Public protests in 2019 against corruption and demands for an end to theft of funds and public money were met with strong police presence. Documents were discovered showing that his party received large amounts of cash from non-existent companies through fraudulent contracts.

His critics celebrated the news of the raid at his home, viewing it as a long overdue step to hold a corrupt leader accountable.   “The authorities are finally doing what they should have done a long time ago - penalise and put behind bars the people who have robbed this country”, said Aaron, a 31-year-old truck driver after the court issued its decision to extradite him.

But not everybody was happy. His supporters gathered outside the court throughout the process protesting his innocence. “I don’t like what they’re doing to him - he was a good leader”, 35-year-old Karen commented.

“Today’s extradition shows that the department of justice will stop at nothing to pursue the most powerful political actors who engage in corruption,” declared a DOJ statement. “This case should send a clear message”, it continued, “to all political leaders around the world who trade on positions of influence that we will stop at nothing to investigate these cases”.

That man is Juan Orlando Hernandez, disgraced former President of Honduras. Yet his story sounds oddly familiar to us all. The election victories of 2013 and 2017 followed by a rapid exit in disgrace. The allegations of his party’s funding through a consultancy agreement with Yorgen Fenech and an obscure company called BED Ltd. The high level police officers like Police commissioner Cutajar and his links with the middleman in Daphne Caruana Galizia’s murder echo Hernandez’s police protection of criminals.  So does Deputy Commissioner Silvio Valletta’s close friendship with Yorgen Fenech which was kept hidden while he led the investigation into Caruana Galizia’s assassination. Valletta allegedly called off interrogation of Fenech at his Portomaso offices.  Economic crimes unit head Ian Abdilla failed to investigate allegedly corrupt politicians and ignored damning FIAU reports. Keith Schembri and Konrad Mizzi have been banned from entering the US because of credible information about their involvement in corruption.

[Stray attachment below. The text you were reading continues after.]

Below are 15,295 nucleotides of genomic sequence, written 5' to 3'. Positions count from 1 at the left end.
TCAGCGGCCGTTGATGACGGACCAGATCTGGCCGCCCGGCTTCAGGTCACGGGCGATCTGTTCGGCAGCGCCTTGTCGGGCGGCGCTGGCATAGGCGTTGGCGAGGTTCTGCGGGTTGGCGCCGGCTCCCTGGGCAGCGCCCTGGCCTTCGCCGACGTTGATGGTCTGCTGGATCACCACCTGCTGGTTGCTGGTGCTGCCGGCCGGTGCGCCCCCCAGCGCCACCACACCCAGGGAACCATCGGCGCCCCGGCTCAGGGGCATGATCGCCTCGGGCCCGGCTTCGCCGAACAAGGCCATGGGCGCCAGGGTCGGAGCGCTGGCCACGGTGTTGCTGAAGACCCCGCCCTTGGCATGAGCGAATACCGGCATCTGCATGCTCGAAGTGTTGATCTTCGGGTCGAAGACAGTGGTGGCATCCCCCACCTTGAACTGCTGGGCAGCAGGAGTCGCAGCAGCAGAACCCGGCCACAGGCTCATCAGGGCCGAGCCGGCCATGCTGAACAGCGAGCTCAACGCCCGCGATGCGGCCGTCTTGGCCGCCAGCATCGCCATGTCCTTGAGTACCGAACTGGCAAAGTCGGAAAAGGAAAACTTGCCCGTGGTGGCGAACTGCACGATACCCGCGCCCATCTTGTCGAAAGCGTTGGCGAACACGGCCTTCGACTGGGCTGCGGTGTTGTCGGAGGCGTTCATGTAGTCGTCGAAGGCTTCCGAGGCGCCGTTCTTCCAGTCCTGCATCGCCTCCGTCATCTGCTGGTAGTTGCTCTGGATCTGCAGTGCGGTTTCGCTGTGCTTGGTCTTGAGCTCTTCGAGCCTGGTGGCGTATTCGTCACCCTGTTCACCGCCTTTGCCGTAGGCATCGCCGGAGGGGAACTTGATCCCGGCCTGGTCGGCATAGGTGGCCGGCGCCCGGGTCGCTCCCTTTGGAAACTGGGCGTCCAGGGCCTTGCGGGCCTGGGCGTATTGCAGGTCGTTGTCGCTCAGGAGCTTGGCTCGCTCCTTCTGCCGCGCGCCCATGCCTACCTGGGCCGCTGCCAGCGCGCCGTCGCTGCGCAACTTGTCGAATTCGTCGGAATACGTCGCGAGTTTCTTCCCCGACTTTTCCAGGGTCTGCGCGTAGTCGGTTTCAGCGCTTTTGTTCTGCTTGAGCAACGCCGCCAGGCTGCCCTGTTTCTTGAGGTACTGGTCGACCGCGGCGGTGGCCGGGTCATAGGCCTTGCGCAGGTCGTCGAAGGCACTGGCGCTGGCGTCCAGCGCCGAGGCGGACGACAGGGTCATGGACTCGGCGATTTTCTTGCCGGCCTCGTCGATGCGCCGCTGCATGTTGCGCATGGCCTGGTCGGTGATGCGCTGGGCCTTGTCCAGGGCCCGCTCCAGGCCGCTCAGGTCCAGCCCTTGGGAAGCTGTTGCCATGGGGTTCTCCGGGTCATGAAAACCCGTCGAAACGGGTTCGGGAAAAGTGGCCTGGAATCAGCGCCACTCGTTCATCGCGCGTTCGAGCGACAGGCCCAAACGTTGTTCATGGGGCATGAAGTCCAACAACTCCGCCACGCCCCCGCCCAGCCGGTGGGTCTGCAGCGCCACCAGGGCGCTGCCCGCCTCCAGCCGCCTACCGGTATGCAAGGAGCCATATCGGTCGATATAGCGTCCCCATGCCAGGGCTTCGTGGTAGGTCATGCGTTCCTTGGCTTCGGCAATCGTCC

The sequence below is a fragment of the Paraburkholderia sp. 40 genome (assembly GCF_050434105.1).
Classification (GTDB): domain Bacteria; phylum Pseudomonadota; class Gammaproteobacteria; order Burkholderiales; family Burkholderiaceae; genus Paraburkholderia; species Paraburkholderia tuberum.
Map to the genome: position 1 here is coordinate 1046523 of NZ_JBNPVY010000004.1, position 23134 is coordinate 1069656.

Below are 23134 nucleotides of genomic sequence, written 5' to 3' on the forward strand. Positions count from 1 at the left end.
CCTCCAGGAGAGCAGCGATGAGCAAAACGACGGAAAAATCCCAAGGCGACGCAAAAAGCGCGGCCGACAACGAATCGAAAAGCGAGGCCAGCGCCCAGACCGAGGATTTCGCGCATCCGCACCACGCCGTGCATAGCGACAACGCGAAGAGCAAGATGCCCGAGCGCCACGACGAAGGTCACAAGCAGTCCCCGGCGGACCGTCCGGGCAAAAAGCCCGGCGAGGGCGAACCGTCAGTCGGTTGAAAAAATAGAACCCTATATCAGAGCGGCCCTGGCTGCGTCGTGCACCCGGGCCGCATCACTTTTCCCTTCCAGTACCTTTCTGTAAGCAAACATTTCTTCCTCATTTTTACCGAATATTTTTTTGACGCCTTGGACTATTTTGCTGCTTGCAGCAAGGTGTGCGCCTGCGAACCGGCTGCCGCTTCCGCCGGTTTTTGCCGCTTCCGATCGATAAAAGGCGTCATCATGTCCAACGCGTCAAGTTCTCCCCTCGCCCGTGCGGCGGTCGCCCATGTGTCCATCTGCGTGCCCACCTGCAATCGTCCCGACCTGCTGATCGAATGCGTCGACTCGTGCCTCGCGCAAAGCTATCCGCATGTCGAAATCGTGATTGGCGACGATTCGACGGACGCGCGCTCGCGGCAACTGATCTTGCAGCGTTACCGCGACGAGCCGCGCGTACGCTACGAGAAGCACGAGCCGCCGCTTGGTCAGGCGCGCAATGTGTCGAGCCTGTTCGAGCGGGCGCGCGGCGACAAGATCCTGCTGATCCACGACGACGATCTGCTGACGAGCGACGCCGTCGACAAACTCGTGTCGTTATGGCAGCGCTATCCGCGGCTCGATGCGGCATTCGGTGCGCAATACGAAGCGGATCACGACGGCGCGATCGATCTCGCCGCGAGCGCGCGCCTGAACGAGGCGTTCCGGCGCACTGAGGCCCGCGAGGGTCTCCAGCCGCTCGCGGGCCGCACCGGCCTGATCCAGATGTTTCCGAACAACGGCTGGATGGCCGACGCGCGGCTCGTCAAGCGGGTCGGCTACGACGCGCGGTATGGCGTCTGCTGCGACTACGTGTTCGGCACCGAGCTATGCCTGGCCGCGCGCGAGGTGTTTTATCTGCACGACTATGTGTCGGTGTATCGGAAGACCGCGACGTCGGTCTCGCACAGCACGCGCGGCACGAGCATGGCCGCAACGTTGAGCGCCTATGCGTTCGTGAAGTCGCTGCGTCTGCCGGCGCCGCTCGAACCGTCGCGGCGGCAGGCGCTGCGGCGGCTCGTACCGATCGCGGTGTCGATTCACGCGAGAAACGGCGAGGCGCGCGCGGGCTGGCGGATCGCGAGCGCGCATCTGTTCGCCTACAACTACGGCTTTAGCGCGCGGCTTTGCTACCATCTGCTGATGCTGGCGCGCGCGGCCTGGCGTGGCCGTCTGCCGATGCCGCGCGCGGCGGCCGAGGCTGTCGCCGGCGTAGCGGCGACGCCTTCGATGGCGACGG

But there is where the similarities end.  Joseph Muscat has not been extradited. His right hand man Keith Schembri is still Kasco CEO. His other right hand man Konrad Mizzi is still free. None of the police leadership has been indicted. Hondurans demonstrated their dissatisfaction and swept their leader out of office with a devastating thrashing at the polls. They were intent on punishing Hernandez and his party for their corruption. The great majority of Hondurans celebrated his defeat with fireworks and street parties. They now welcome his extradition and prosecution. Here Muscat is still feted as a hero, his party still dominant at the polls.

Yet the story of Juan Orlando Hernandez is a message of hope that sometimes justice catches up with those who think themselves immune even in countries where organised crime reaches right up to the highest power. It is a message that those who abuse their office will someday, somewhere, pay for their crimes.